Ultimately, there are many options on how and when to include the sledgehammer. The specifics don’t need to be complicated. Just be sure to swing the sledgehammer hard whenever it is used.
In summary, the sledgehammer is a relatively inexpensive tool that has rightfully stood the test of time. Sledgehammers can be found locally at most hardware stores or online at sites such as Amazon (see here). Swinging the sledge with maximal intent will build a unique type of power and endurance. Unlike many conventional exercises, the sledge allows you to power all the way through the movement without deceleration. That alone makes the sledgehammer a tremendous tool, particularly for those involved in combat sports.
And as a bonus, I’ve never met anyone who’s regularly swung a sledgehammer that didn’t have stronger than average hands and forearms. In many ways, the sledgehammer is a full body tool, but the hands and forearms will certainly swell up with repeated use.
“Example is the school of mankind, and they will learn at no other.” – Edmund Burke
What tire size do you recommend for sledgehammer training? I will probably place it in my garage.
Gabriel Somarriba, Psy.D.
You won’t need anything too large. Even smaller truck tires will often suffice. There’s also options to mount smaller tires vertically. For example, here’s an image of an old set-up that I first demoed on the blog back around 2008 – https://www.rosstraining.com/images/sledgesetup.jpg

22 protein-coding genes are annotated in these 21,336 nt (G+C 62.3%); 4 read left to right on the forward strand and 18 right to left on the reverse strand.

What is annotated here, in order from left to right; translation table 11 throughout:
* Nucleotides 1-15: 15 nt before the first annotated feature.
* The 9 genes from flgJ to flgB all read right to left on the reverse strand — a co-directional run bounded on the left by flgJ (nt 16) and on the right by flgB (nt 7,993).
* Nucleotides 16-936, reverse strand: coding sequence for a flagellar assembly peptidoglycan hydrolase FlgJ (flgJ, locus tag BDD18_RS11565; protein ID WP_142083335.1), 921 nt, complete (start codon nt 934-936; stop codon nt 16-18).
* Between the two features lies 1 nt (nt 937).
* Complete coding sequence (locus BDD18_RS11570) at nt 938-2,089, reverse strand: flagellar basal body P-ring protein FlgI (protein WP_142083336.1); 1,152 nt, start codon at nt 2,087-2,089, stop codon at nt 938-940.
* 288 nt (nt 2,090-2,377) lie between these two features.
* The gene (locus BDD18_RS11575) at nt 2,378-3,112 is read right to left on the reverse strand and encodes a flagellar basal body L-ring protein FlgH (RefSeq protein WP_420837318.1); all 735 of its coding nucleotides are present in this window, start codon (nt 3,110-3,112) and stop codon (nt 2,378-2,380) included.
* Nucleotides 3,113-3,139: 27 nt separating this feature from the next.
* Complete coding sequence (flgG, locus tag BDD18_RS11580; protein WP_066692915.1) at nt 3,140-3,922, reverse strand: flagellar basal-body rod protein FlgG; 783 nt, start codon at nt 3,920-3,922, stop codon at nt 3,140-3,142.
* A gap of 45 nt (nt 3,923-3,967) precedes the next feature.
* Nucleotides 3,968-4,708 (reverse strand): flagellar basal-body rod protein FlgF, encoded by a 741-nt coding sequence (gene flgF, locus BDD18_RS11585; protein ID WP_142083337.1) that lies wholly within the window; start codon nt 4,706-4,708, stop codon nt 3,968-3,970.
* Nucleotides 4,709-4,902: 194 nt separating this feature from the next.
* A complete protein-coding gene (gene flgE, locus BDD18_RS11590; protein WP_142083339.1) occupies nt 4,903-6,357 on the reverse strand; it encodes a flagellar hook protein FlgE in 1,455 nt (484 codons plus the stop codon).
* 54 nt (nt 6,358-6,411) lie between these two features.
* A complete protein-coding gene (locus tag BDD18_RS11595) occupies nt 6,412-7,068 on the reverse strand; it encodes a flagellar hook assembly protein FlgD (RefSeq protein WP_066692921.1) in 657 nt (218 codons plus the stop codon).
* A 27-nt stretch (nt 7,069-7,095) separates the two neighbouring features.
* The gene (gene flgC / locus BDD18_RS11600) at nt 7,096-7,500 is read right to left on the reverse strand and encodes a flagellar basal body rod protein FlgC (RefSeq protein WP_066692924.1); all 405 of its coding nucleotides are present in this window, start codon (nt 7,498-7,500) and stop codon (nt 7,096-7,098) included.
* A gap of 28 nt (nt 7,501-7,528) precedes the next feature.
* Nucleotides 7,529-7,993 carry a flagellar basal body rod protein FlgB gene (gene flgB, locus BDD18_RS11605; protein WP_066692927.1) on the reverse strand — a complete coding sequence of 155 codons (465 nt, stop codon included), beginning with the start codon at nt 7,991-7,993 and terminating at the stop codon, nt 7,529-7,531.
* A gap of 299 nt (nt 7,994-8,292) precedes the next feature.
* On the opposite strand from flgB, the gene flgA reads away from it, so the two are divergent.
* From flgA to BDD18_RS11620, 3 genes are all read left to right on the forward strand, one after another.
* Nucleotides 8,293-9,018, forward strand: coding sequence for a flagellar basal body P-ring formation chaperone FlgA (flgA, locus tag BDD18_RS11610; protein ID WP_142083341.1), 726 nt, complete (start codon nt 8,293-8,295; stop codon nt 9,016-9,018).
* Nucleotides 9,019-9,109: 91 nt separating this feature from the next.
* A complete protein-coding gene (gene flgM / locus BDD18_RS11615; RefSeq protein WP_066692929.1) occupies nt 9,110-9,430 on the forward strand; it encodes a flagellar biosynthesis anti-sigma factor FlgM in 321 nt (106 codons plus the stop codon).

Hi everyone. I used to post on rosstraining. HI Ross. I’m still swinging my 20pound hammer. Ordered a double bit axe and 6 pound axe to add to my collection. Can do 3000 swings with 20 pound vest. Dont forget to try levering like Slim The Hammer Man
Thank you so much for your Sledgehammer inspiration. To be honest I had to share your post with my partner. I always say that there is fitness inspirations in everything.
For example lifting different sizes of heavy rocks ( obviously little heavier rocks) and/or wood logs.
Again thank you !
Will keep following you both on Instagram and Facebook.
– Andreas from bodybuildbalance.com
I have been constructing most of your DIY equipment, and the only thing i haven’t done is a medicine ball, i know your Equipment Archives is down at the moment, could you share how a homemade medicine ball is contructed?
@Tom – There’s blog entries on just about every homemade tool. Here are two examples that show different medicine ball options:
Sorry for the trouble and thanks for the quick response,
Hey Ross! great content. Can you please guide me with the size and weight of Sledgehammer i should use with the height of 5’9?
@Chris – There isn’t a universal size as almost any weight can be useful. If you are purchasing a single hammer though, I’d choose a mid-range hammer (ex. 10 or 12 pounds). There’s plenty that can be done with that weight.
Thanks for the great content and words of wisdom! Recently found your website and its been a goldmine (especially with baby 2 arriving soon).
The best Ross.